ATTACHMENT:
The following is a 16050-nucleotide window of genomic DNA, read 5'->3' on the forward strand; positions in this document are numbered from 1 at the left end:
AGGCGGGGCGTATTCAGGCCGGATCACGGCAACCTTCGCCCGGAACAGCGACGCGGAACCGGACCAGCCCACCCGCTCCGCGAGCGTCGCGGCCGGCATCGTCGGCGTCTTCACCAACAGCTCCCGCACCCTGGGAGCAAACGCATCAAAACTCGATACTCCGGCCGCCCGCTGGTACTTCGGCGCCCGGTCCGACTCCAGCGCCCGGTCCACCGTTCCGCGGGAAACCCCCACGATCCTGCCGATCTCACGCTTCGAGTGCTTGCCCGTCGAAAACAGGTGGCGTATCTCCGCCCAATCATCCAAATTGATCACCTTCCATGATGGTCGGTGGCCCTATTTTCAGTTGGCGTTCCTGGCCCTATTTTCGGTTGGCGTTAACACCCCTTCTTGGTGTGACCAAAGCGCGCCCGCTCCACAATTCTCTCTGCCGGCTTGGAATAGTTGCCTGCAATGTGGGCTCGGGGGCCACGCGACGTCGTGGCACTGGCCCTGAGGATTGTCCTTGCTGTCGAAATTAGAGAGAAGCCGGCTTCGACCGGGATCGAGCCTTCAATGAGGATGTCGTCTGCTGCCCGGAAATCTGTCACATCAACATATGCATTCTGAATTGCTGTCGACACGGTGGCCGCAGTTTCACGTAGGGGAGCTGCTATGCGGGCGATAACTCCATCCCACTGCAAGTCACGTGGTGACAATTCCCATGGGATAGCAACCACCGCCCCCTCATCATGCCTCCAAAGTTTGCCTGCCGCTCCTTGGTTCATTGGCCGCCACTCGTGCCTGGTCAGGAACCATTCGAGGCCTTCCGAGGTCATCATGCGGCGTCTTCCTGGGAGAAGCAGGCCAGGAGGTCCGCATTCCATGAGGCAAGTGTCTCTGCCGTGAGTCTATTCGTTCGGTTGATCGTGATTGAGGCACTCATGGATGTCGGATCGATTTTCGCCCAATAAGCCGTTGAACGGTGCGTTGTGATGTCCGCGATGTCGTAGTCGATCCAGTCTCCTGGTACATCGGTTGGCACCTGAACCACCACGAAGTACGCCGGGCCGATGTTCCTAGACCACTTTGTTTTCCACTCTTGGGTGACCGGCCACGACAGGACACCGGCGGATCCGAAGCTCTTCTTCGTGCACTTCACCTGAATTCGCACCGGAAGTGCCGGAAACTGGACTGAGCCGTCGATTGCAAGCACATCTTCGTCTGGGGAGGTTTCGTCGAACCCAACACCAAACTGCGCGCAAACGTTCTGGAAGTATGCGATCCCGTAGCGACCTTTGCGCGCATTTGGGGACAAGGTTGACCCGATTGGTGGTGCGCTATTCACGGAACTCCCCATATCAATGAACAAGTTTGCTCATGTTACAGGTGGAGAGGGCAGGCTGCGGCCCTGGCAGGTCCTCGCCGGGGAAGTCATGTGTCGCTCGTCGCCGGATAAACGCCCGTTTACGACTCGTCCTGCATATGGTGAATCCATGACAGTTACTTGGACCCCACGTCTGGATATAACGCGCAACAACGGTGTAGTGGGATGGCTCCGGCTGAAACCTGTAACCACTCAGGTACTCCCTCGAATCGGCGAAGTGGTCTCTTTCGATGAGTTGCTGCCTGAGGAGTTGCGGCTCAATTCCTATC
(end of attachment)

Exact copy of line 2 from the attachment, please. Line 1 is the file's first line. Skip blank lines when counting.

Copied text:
AGGCGGGGCGTATTCAGGCCGGATCACGGCAACCTTCGCCCGGAACAGCGACGCGGAACCGGACCAGCCCACCCGCTCCGCGAGCGTCGCGGCCGGCATCGTCGGCGTCTTCACCAACAGCTCCCGCACCCTGGGAGCAAACGCATCAAAACTCGATACTCCGGCCGCCCGCTGGTACTTCGGCGCCCGGTCCGACTCCAGCGCCCGGTCCACCGTTCCGCGGGAAACCCCCACGATCCTGCCGATCTCACGCTTCGAGTGCTTGCCCGTCGAAAACAGGTGGCGTATCTCCGCCCAATCATCCAAATTGATCACCTTCCATGATGGTCGGTGGCCCTATTTTCAGTTGGCGTTCCTGGCCCTATTTTCGGTTGGCGTTAACACCCCTTCTTGGTGTGACCAAAGCGCGCCCGCTCCACAATTCTCTCTGCCGGCTTGGAATAGTTGCCTGCAATGTGGGCTCGGGGGCCACGCGACGTCGTGGCACTGGCCCTGAGGATTGTCCTTGCTGTCGAAATTAGAGAGAAGCCGGCTTCGACCGGGATCGAGCCTTCAATGAGGATGTCGTCTGCTGCCCGGAAATCTGTCACATCAACATATGCATTCTGAATTGCTGTCGACACGGTGGCCGCAGTTTCACGTAGGGGAGCTGCTATGCGGGCGATAACTCCATCCCACTGCAAGTCACGTGGTGACAATTCCCATGGGATAGCAACCACCGCCCCCTCATCATGCCTCCAAAGTTTGCCTGCCGCTCCTTGGTTCATTGGCCGCCACTCGTGCCTGGTCAGGAACCATTCGAGGCCTTCCGAGGTCATCATGCGGCGTCTTCCTGGGAGAAGCAGGCCAGGAGGTCCGCATTCCATGAGGCAAGTGTCTCTGCCGTGAGTCTATTCGTTCGGTTGATCGTGATTGAGGCACTCATGGATGTCGGATCGATTTTCGCCCAATAAGCCGTTGAACGGTGCGTTGTGATGTCCGCGATGTCGTAGTCGATCCAGTCTCCTGGTACATCGGTTGGCACCTGAACCACCACGAAGTACGCCGGGCCGATGTTCCTAGACCACTTTGTTTTCCACTCTTGGGTGACCGGCCACGACAGGACACCGGCGGATCCGAAGCTCTTCTTCGTGCACTTCACCTGAATTCGCACCGGAAGTGCCGGAAACTGGACTGAGCCGTCGATTGCAAGCACATCTTCGTCTGGGGAGGTTTCGTCGAACCCAACACCAAACTGCGCGCAAACGTTCTGGAAGTATGCGATCCCGTAGCGACCTTTGCGCGCATTTGGGGACAAGGTTGACCCGATTGGTGGTGCGCTATTCACGGAACTCCCCATATCAATGAACAAGTTTGCTCATGTTACAGGTGGAGAGGGCAGGCTGCGGCCCTGGCAGGTCCTCGCCGGGGAAGTCATGTGTCGCTCGTCGCCGGATAAACGCCCGTTTACGACTCGTCCTGCATATGGTGAATCCATGACAGTTACTTGGACCCCACGTCTGGATATAACGCGCAACAACGGTGTAGTGGGATGGCTCCGGCTGAAACCTGTAACCACTCAGGTACTCCCTCGAATCGGCGAAGTGGTCTCTTTCGATGAGTTGCTGCCTGAGGAGTTGCGGCTCAATTCCTATC